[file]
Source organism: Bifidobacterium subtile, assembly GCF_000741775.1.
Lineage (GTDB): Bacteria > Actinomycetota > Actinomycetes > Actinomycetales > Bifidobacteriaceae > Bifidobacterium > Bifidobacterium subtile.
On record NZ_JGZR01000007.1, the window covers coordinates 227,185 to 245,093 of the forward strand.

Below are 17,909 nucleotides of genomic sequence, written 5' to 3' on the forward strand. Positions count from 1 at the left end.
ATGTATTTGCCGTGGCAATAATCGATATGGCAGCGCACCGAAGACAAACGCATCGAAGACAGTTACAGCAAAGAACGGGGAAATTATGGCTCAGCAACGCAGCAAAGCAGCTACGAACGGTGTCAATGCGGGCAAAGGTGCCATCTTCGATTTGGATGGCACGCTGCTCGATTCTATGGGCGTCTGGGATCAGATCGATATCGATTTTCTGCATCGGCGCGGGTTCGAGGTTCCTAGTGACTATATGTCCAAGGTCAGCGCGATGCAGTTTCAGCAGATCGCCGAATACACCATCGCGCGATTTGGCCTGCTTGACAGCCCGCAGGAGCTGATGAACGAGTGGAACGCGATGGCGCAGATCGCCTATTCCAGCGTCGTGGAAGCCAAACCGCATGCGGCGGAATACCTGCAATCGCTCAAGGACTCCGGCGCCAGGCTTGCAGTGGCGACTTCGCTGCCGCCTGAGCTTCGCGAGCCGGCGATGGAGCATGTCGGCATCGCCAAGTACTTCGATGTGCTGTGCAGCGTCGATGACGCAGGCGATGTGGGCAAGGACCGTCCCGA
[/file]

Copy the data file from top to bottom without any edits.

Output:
Source organism: Bifidobacterium subtile, assembly GCF_000741775.1.
Lineage (GTDB): Bacteria > Actinomycetota > Actinomycetes > Actinomycetales > Bifidobacteriaceae > Bifidobacterium > Bifidobacterium subtile.
On record NZ_JGZR01000007.1, the window covers coordinates 227,185 to 245,093 of the forward strand.

Below are 17,909 nucleotides of genomic sequence, written 5' to 3' on the forward strand. Positions count from 1 at the left end.
ATGTATTTGCCGTGGCAATAATCGATATGGCAGCGCACCGAAGACAAACGCATCGAAGACAGTTACAGCAAAGAACGGGGAAATTATGGCTCAGCAACGCAGCAAAGCAGCTACGAACGGTGTCAATGCGGGCAAAGGTGCCATCTTCGATTTGGATGGCACGCTGCTCGATTCTATGGGCGTCTGGGATCAGATCGATATCGATTTTCTGCATCGGCGCGGGTTCGAGGTTCCTAGTGACTATATGTCCAAGGTCAGCGCGATGCAGTTTCAGCAGATCGCCGAATACACCATCGCGCGATTTGGCCTGCTTGACAGCCCGCAGGAGCTGATGAACGAGTGGAACGCGATGGCGCAGATCGCCTATTCCAGCGTCGTGGAAGCCAAACCGCATGCGGCGGAATACCTGCAATCGCTCAAGGACTCCGGCGCCAGGCTTGCAGTGGCGACTTCGCTGCCGCCTGAGCTTCGCGAGCCGGCGATGGAGCATGTCGGCATCGCCAAGTACTTCGATGTGCTGTGCAGCGTCGATGACGCAGGCGATGTGGGCAAGGACCGTCCCGA